To read about our monitor tests in-depth, please check out Display Testing Explained: How We Test PC Monitors. We cover brightness and contrast testing on page two.
Uncalibrated – Maximum Backlight Level
If maximum brightness is your goal, an OLED monitor is not for you. Though progress has been made, a premium LCD will be much brighter. You can see that the 43-inch screens approach 1,000 nits, while the FO48U is just over 385 nits. This is major progress for OLED though. Most LCD-based HDR monitors top out around 400 nits. And you can see the Aorus OLED has topped its closest rival, the Alienware AW5520QF, which only managed 126 nits in our test.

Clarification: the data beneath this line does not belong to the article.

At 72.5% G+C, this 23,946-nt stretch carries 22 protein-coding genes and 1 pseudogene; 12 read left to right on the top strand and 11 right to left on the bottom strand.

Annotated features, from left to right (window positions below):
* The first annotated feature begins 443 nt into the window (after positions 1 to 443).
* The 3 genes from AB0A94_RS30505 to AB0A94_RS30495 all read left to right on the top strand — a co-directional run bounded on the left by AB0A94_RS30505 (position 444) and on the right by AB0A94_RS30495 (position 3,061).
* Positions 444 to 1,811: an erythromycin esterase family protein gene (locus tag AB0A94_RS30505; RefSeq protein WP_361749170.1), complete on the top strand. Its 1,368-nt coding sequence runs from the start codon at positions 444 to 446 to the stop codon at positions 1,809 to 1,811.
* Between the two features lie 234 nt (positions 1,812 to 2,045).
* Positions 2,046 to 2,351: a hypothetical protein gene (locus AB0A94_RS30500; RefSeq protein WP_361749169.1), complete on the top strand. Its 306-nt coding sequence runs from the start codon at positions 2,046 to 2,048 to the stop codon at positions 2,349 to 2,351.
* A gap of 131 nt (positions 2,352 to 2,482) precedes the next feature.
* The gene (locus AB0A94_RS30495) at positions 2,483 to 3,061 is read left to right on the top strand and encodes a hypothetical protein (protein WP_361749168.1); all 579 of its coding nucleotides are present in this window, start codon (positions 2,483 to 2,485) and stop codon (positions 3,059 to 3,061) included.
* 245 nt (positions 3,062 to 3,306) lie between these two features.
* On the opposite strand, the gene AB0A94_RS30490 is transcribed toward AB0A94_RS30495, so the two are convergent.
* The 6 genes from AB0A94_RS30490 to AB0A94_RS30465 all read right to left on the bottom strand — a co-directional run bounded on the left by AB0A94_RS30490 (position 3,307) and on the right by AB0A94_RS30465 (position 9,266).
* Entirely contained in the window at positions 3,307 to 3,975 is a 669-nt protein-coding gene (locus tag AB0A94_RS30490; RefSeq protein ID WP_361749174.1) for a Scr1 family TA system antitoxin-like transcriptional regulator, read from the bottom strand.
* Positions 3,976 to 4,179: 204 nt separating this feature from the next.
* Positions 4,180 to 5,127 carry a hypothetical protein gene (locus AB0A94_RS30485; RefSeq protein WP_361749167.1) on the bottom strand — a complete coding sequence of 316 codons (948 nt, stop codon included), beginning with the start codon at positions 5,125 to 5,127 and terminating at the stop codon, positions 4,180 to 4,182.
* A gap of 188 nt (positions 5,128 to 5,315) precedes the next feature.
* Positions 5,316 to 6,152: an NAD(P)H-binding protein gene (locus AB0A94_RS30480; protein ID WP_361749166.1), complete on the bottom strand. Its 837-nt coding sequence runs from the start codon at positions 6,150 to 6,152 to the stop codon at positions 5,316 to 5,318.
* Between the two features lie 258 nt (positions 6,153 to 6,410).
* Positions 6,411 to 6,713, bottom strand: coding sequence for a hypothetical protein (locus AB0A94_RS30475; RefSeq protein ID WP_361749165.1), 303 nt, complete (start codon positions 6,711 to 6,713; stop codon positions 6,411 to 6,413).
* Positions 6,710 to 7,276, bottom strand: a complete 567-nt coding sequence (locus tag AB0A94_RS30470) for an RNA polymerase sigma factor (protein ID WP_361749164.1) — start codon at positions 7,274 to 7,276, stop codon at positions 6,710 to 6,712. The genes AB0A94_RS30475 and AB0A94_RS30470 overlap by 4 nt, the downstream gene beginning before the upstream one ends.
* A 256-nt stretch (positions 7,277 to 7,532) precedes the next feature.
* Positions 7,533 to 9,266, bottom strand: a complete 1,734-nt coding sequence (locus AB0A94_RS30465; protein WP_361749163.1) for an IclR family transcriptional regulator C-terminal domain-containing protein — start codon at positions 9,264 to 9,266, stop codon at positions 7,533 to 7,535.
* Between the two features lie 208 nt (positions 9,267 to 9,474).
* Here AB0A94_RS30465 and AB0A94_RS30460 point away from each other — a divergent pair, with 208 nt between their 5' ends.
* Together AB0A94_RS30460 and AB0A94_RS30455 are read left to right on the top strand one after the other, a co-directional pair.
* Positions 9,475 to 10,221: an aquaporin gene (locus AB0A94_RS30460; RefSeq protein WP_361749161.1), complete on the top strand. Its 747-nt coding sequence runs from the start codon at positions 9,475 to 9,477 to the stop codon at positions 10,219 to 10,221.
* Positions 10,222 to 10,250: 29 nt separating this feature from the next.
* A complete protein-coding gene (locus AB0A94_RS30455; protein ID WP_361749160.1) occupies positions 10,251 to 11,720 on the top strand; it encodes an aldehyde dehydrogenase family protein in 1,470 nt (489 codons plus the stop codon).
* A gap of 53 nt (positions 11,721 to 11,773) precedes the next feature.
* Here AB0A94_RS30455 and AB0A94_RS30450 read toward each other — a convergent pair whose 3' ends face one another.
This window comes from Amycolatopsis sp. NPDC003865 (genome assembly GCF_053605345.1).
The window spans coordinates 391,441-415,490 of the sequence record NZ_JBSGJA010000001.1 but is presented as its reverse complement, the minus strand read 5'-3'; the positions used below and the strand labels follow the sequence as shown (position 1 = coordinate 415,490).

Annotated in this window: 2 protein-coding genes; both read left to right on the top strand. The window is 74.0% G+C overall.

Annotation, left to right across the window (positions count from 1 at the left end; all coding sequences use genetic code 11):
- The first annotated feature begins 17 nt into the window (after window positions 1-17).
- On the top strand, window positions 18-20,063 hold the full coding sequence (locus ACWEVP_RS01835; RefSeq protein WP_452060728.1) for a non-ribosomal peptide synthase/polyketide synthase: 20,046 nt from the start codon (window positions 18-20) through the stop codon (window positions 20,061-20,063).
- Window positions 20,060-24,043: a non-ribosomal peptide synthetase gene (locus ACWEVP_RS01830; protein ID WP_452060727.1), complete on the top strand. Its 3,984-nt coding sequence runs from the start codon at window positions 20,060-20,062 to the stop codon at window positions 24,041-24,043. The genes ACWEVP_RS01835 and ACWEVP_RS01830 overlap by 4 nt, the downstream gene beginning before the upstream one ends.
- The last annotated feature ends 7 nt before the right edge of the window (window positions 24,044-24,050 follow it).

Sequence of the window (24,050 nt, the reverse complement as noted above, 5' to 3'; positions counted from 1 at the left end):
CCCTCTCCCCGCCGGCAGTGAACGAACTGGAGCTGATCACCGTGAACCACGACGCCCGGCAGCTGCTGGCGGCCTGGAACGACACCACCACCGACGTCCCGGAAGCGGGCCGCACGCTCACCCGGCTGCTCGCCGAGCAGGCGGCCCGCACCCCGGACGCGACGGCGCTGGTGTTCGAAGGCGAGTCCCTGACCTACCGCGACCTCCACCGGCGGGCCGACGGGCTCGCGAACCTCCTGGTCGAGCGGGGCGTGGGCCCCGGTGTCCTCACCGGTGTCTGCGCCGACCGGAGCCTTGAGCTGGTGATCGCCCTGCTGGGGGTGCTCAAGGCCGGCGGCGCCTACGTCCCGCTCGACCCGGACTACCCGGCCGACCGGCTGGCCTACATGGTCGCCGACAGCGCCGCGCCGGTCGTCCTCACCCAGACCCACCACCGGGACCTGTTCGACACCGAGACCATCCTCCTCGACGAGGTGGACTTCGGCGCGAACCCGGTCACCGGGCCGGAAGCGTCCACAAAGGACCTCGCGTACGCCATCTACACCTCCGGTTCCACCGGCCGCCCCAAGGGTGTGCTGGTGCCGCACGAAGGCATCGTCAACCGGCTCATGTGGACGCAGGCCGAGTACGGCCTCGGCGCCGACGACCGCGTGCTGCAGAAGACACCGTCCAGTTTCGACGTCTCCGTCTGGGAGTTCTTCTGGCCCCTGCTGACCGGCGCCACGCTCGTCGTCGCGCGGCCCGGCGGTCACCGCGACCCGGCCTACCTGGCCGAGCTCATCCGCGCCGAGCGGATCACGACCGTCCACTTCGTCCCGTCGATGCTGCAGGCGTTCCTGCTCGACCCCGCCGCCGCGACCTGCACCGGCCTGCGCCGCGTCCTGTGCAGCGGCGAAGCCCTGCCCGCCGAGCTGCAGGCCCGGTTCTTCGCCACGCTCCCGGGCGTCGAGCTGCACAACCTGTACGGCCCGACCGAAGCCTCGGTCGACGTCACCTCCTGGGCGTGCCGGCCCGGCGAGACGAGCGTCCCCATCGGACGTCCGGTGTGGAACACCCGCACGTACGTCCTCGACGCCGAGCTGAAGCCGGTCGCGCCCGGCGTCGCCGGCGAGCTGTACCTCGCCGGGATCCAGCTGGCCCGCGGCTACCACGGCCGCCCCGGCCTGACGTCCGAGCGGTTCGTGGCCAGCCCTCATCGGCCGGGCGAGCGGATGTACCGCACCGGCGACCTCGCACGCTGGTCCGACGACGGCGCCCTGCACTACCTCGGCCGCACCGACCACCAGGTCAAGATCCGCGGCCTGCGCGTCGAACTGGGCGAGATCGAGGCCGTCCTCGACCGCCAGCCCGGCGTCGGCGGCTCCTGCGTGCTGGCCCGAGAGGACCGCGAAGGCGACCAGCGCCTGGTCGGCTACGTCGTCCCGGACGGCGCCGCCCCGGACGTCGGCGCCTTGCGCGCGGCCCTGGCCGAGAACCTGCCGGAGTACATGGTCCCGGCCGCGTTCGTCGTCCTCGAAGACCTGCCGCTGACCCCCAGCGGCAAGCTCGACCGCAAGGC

OLED black levels are unmeasurable by any currently available instruments, so mathematically, their contrast is infinite. Obviously, the next best solution is a VA monitor, but they literally pale in comparison to the FO48U. It truly doesn’t get better than this.
After Calibration to 200 nits
To set a comfortable light level, we adjusted a 25% window pattern to 200 nits. A full-field pattern at the same setting yielded around 100 nits. This is typical operation for any OLED. Black levels remained unmeasurable. The picture is simply stunning with the blackest blacks and bright white highlights.
We were also unable to calculate ANSI contrast for the OLED screens. Though the pattern represents a 50% average picture level (APL), the black squares are completely devoid of light. Turning off individual pixels is the OLED’s secret sauce and key to success.